This week our CTO Dmitri Dolgov sat down with MIT Technology Review’s Editor-in-Chief Gideon Lichfield at EmTech Digital. This year’s forum brought together experts from around the world to discuss advancements in AI in a variety of fields, from healthcare and public safety, to transportation and urban design. Dmitri and Gideon had a wide-ranging conversation on the lessons we’ve learned over the last ten years building the world’s most experienced driver. Below are a few edited highlights:
Q: This year is the tenth anniversary of Waymo’s founding. How far have you come from initial trials and what’s the state of self-driving technology now?
A: A small group of us came together to try and push technology further from early research prototypes to take a step into product and commercialization. Our first order of business was to wrap our heads around what it would take to build a self-driving car. We created two milestones for ourselves: one was to drive 100,000 miles in full autonomy. That was more than anyone had ever done. The second milestone was drive ten routes of 100 miles each in full autonomy from beginning to end. These ten routes were specifically chosen to capture the full complexity of the driving task. We wanted to understand what it meant to drive in suburban areas, freeways and dense urban environments. It took us a little under two years to accomplish both milestones. In the process, we learned a tremendous amount about what it would take to tackle this project.
Q: You’ve been running a self-driving project with cars on the road in Phoenix. Tell us more about that.
A: We kicked off our commercial service] at the end of last year. We took the technology and learned what it means to make a product out of it. It’s an exciting phase for Waymo right now, where we are seeing the effort and investments in technology and experience over the years paying off.
Q: What have been the most interesting AI challenges that have been solved through this process?
A: The whole self-driving industry is very deeply rooted in machine learning and AI. I remember even in the earliest days of the DARPA Grand Challenges, there was some machine learning (ML) that was happening on the Stanford vehicle for terrain classification.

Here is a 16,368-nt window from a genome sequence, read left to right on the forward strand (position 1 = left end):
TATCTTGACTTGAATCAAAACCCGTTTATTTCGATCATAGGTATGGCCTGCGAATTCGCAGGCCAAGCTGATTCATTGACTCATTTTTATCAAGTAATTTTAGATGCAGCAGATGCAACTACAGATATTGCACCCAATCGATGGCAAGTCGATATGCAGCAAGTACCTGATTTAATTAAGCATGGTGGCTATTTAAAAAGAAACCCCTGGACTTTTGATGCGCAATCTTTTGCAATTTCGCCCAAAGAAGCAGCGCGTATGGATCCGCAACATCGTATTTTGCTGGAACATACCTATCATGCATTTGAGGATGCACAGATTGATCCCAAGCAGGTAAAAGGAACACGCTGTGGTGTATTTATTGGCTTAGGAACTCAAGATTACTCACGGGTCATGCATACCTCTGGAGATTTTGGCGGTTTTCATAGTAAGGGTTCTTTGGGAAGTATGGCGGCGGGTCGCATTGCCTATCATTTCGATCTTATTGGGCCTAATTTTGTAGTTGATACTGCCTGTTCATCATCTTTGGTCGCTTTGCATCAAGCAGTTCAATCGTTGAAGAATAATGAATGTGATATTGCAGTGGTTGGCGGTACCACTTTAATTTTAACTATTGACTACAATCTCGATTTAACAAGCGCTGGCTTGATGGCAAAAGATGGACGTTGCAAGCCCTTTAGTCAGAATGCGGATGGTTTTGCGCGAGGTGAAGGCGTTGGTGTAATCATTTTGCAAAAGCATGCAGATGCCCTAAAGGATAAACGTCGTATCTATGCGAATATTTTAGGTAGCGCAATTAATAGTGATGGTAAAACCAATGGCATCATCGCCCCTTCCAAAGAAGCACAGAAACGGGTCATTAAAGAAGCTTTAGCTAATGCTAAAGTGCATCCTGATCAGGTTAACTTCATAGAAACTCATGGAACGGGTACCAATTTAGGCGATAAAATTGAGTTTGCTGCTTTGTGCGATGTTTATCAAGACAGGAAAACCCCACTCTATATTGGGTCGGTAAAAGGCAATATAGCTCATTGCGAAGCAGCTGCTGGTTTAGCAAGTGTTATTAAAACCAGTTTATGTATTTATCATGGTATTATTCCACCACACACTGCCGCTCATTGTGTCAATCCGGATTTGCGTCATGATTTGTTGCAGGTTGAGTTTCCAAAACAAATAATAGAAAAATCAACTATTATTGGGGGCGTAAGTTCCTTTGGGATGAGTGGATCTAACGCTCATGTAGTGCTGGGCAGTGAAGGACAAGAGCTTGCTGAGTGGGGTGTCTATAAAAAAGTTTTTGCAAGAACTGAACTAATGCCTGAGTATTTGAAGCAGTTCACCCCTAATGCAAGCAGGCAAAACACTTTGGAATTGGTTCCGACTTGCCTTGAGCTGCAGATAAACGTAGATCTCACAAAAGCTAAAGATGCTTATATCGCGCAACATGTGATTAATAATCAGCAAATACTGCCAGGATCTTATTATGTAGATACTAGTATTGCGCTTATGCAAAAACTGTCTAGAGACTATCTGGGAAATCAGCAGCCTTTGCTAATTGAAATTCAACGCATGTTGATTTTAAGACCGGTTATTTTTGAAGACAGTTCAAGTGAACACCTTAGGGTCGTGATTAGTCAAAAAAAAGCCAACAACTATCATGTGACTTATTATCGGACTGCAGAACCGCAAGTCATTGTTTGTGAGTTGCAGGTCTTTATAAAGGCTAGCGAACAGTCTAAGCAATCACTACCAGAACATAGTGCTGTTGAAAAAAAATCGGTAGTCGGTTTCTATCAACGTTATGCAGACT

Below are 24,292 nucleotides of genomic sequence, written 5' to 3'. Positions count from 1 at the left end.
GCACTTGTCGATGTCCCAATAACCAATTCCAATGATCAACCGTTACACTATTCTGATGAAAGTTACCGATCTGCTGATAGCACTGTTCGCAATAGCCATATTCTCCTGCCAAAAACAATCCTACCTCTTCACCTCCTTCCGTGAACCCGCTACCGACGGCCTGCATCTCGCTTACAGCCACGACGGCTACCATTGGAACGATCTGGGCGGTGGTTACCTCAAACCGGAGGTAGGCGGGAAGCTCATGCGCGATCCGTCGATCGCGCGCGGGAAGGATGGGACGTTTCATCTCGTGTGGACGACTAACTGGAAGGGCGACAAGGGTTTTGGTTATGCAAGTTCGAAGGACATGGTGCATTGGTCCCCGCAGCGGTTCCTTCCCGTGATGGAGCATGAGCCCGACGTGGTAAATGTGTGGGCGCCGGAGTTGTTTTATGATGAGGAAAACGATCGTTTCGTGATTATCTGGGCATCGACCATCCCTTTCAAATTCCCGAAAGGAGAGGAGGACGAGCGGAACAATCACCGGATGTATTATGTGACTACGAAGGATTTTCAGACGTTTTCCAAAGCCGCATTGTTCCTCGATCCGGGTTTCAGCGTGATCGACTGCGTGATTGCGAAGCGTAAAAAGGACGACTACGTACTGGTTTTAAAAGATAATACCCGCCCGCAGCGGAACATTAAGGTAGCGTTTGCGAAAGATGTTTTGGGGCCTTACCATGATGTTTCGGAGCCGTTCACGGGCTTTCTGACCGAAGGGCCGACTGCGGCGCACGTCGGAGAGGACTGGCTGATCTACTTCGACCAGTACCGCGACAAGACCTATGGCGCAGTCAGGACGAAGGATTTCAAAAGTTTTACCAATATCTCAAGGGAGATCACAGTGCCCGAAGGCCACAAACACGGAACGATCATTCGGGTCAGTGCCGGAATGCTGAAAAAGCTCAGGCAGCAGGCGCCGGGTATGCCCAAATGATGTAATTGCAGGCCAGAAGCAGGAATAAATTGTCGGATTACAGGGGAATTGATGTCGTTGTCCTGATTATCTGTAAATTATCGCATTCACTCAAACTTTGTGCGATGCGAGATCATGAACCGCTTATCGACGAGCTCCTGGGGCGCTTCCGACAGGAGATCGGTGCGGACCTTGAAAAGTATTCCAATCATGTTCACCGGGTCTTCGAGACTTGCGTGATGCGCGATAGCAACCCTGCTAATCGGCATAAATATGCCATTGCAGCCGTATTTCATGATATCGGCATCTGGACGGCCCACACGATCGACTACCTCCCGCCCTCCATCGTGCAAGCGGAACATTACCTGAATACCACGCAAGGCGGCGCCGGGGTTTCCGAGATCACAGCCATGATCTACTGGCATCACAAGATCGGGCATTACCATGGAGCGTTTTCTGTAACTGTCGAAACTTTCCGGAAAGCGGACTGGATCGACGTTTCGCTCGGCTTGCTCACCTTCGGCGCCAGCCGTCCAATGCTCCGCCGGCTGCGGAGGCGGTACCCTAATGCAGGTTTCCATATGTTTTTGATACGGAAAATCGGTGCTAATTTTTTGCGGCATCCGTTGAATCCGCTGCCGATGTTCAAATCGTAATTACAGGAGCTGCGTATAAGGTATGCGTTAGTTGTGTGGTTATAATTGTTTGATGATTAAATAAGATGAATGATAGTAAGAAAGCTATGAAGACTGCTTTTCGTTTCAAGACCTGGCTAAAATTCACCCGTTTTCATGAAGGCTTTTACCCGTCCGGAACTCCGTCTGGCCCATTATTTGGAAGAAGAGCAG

There was, of course, the big transition where deep learning really took off around 2012–2013, and we greatly benefited from those early breakthroughs on our project. At that time, Google was arguably the only company in the world that was investing heavily in both self-driving cars and modern ML. When convolution neural networks and deep learning really took off, we had some researchers work with our colleagues at Google Brain to adapt some of their work on convolution networks to the task that we had of pedestrian classification. It was amazing the amount of performance gained in a very short period of time. The error rate dropped by about a factor of 100.
Since then, we’ve been seeing results in other areas beyond perception, including prediction, understanding intent, understanding how people interact with each other, decision making, and simulation. Nowadays, there’s hardly any part of our system where we don’t use deep learning. As the state-of-the-art in machine learning and AI has evolved, we’ve been adapting our system to use the most advanced algorithms and pushing on the state of the art in many areas on our own.
One thing we’ve learned is that as you bring in new, more advanced algorithms, having a system that already works really well can be to your advantage. You can bootstrap it on the previous system, and it gives you great training data. It gives you a great baseline for comparison, and allows you to iterate much faster.
Q: It seems your focus right now is more on the ride-hailing. You think that’s going to come earlier than personal ownership of cars. Why is that?
A: Ride-hailing is one commercial application we have deployed right now. But our goal is not to build a car. We’re really building a driver.
The core technology — the hardest problems that we’re trying to solve in research and engineering is about building a really good driver. All of the infrastructure, all of the frameworks, and the tools you have to build to evaluate and deploy that driver, are the same. Once you solve the hardest problems, you can put this driver into all kinds of commercial applications, ride-hailing, trucking, deliveries, connecting people to public transit and personally owned vehicles.
Check out the full video here.
EmTech Digital Recap: How AI Makes Self-Driving Cars Possible was originally published in Waymo on Medium, where people are continuing the conversation by highlighting and responding to this story.